Jarryd Novotni is a pretty normal twelve year old, a far cry from his early childhood.
"When he was about one and a half, he jumped out of our living room window," says Michele Novotni. "He would color on the walls, he ripped stuffing out of the couch. He tore down curtains."
Jarryd has ADHD, Attention Deficit Hyperactivity Disorder. It is a condition that drove him out of control until age 5, when he started taking Ritalin.
"Within 20 minutes of his first dose of Ritalin, I had a child back," says Jarryd's mother. "That's all it took."
Critics question if Ritalin is used as a catchall for other childhood problems and worry that children are overmedicated.
The conference on ADHD, sponsored by the National Institutes of Health, failed to come up with any clear answers.
"You can't really simply say that it's overdiagnosed and overtreated, cause there are many, if you will, important areas where it's underdiagnosed and we would conclude undertreated," says David Kupfer, NIH Conference Chairman.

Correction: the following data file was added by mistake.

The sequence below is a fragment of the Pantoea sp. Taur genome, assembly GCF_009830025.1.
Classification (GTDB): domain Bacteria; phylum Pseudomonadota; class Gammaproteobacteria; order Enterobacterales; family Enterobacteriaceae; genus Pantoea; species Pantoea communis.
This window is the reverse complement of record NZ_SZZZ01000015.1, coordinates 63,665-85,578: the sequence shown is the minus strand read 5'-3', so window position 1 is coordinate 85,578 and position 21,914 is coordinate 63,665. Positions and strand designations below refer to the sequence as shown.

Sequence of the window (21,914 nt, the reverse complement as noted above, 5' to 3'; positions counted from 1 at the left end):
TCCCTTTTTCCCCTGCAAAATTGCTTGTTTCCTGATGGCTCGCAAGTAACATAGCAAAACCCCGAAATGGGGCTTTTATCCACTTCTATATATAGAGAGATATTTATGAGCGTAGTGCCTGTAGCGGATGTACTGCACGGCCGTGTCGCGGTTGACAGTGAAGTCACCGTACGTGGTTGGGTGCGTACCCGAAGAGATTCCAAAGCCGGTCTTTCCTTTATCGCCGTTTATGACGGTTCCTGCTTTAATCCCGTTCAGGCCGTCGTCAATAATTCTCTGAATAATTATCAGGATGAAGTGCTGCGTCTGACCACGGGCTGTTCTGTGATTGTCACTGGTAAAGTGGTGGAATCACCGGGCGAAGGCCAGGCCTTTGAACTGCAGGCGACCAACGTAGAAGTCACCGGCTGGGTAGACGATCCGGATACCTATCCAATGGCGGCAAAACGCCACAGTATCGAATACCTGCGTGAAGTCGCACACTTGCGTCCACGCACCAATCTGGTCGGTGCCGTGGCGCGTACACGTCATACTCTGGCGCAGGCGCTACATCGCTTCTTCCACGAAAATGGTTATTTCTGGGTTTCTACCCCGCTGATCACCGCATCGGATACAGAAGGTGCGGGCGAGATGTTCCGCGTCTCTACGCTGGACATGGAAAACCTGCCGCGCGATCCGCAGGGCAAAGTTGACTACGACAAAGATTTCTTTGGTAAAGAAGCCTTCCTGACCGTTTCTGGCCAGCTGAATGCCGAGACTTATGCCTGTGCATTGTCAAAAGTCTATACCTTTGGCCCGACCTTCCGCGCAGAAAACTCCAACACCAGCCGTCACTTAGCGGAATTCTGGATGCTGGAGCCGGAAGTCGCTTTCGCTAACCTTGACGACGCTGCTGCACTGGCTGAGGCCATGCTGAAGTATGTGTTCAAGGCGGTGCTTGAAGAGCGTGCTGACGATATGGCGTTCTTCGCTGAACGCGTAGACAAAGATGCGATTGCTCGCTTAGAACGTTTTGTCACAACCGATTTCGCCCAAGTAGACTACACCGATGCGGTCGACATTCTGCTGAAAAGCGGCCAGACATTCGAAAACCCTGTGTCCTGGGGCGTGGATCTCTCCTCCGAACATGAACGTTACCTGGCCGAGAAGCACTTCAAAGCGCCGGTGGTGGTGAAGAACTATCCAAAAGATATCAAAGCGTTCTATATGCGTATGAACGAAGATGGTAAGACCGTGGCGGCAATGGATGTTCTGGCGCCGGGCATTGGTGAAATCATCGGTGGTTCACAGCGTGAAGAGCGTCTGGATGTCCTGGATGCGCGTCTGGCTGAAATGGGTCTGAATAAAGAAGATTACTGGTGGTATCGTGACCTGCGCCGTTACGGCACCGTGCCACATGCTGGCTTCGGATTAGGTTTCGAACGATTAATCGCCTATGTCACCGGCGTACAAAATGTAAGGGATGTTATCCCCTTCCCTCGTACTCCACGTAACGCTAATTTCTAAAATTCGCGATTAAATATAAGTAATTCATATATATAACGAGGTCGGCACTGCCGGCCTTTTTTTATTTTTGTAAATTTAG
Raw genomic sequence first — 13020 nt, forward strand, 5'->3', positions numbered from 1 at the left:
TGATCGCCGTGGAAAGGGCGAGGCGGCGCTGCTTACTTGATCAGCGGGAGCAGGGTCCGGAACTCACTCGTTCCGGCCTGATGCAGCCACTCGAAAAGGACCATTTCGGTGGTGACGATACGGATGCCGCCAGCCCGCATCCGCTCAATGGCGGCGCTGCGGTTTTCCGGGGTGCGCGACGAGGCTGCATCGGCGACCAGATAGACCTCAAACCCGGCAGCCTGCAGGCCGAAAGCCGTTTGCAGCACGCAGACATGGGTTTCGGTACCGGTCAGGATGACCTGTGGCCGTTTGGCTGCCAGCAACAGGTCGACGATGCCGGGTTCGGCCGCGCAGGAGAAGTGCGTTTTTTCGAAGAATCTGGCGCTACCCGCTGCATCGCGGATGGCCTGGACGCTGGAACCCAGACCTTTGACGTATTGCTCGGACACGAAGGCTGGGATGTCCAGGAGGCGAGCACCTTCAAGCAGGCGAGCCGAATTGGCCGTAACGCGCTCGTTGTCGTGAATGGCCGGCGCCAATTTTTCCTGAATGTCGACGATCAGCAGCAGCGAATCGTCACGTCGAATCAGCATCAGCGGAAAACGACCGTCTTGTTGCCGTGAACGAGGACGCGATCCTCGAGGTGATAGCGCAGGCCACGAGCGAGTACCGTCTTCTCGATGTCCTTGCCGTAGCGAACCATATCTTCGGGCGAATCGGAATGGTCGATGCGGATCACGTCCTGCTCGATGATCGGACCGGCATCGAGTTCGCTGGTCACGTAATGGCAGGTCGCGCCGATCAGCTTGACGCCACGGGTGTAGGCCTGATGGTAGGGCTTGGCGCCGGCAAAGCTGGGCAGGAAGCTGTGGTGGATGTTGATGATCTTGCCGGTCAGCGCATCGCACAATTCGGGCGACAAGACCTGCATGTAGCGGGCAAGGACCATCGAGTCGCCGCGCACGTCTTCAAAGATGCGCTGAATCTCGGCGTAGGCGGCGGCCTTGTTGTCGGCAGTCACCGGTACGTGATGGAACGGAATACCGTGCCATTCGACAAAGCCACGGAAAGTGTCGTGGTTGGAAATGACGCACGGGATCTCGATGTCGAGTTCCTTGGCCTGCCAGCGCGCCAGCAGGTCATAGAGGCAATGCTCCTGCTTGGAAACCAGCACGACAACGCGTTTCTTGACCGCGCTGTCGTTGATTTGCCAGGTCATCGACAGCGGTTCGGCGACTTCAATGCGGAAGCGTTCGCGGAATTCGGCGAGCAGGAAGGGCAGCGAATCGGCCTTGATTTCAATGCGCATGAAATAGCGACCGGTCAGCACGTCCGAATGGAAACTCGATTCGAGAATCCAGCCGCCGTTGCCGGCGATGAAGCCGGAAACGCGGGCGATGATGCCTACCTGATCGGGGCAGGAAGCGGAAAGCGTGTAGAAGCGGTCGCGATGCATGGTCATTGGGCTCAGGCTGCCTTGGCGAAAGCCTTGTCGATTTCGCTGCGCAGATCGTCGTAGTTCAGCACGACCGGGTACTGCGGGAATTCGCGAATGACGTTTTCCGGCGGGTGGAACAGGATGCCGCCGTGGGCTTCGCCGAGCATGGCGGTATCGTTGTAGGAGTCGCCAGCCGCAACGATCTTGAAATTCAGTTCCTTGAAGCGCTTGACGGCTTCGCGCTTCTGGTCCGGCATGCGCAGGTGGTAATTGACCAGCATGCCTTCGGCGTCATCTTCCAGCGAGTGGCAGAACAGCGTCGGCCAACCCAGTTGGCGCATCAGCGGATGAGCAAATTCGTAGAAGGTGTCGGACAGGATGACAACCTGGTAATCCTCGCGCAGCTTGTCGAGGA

One problem is there's no clear test for ADHD. While the NIH is studying whether there is physical evidence of the disorder in the brain, for now doctors, like Marian Callaghan of St. Christopher's Children's Hospital, have to rely on their instincts and training.
"You want to make sure that you are not just dealing with someone who is a normal, very active child," says Dr. Callaghan.
The NIH conference called for more research into ADHD and better guidelines for diagnosis and treatment. The NIH is working to insure fewer children will be medicated unnecessarily and more, like Jarryd Novotni, can live a normal life.
Reported By John Roberts